From the editor:
Here's a sermon by Kevin Miller that might inspire a few ideas for your own Palm Sunday sermon (April 5, 2009). As you read the sermon, notice how Miller effectively captures the emotions the Jewish people must have felt that day—emotions that ranged from pure joy ("The Messiah is finally here!") to deep shock ("And he's come to confront us and not Rome?"). Also notice how Miller then bridges the gap between the world of yesterday and the world of today. His points of application are especially potent given the current economic climate in which we find ourselves. One thing to note: the church where Kevin serves took up a special offering on last year's Good Friday service. Though we've edited out some material to make the sermon more universally applicable, Kevin used the last half of the sermon to challenge his audience to give to the special Easter collection in a manner that was above and beyond what they normally give. Perhaps it's an idea you and your leadership should discuss in this time of great need in our communities across the nation!
Introduction: The desperate need for a Messiah
When Jesus rode into Jerusalem, everyone knew a regime change was taking place. This was the day that God's people had been praying for. They had been under the boot of Rome. They had been reduced to nothing more than a puppet state. They had no king, because the Romans wouldn't let them have one. They could still appoint a high priest, but the Romans said, "We have to approve whoever you choose—and to make sure your high priest never gets any ideas about leading a revolt in an effort to create a Jewish state, we're going to keep the ceremonial robes of your high priest locked up in our guard towers. You can get them out for Passover and other holy days, but only if you behave yourselves. And in case the people who come to the temple get any crazy ideas, we've built a giant fortress named after Marc Antony—the Antonia—on the side of your temple. That's right—we built it on the side of the heart of your nation; your most precious building; the structure that means the world to you. Now your temple will fall under the long shadow of our fortress. When you come for Passover, look up! On the rooftops, all around the temple, we've got Romans soldiers with their spear tips gleaming in the sun. There are 600 soldiers on duty there at all times. This fortress has four giant columns that are fourteen stories high. We can look down on your temple area to make sure nothing gets out of hand."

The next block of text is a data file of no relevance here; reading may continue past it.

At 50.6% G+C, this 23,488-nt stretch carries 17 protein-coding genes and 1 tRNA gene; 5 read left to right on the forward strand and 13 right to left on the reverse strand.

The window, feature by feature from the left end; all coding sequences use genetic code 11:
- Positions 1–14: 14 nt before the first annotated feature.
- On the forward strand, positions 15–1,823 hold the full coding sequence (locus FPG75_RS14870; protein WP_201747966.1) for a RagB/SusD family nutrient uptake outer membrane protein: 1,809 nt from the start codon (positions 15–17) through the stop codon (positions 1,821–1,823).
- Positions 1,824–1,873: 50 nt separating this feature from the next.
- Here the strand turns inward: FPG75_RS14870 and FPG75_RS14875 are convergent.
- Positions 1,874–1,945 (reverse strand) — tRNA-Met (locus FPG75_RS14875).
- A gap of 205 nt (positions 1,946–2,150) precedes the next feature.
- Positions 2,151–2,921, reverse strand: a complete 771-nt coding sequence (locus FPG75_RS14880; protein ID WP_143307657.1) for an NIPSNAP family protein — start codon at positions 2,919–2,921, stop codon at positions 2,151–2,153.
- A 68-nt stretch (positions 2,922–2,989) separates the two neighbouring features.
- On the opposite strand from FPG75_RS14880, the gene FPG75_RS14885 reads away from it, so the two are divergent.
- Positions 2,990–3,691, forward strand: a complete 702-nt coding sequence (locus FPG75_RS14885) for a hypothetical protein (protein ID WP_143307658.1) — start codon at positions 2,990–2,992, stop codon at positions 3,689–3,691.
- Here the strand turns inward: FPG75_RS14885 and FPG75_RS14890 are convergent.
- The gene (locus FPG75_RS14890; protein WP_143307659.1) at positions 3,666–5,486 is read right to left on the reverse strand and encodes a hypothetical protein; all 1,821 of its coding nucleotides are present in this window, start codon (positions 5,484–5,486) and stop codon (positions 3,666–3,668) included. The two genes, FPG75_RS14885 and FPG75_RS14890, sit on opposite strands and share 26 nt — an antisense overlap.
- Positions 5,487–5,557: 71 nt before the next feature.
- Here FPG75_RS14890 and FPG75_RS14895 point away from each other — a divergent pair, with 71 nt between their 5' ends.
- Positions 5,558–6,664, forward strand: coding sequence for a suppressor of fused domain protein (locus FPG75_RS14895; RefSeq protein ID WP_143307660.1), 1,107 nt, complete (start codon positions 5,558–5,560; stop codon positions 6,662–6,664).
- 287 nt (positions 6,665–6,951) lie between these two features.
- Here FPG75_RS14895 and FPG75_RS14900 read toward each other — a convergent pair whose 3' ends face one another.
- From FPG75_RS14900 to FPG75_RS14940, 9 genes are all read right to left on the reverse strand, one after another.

But despite the crippling political power of the Romans, the Jews had not given up hope. The ancient prophecies said a Savior would come—that a king would someday ride into Jerusalem to deliver God's people from the evil of the ungodly. They knew what the prophet Zechariah said:
I will guard my temple and protect it from invading armies. … Rejoice greatly, O people of Zion! Shout in triumph, O people of Jerusalem! Look, your king is coming to you. He is righteous and victorious, yet he is humble, riding on a donkey—even on a donkey's colt. I will remove the battle chariots from Israel and the warhorses from Jerusalem.
The great prophet Isaiah had confirmed this prophecy:
The LORD has sworn to Jerusalem by his own strength: "I will never again hand you over to your enemies. Never again will foreign warriors come and take away your grain and wine . … Within the courtyards of the temple, you yourselves will drink the wine that you have pressed. … Tell the people of Israel, "Look, your Savior is coming. See, he brings his reward with him as he comes."
Imagining what it was like the day the Messiah finally came
Finally, it was happening. Imagine with me what that day must have been like for the gathered crowd …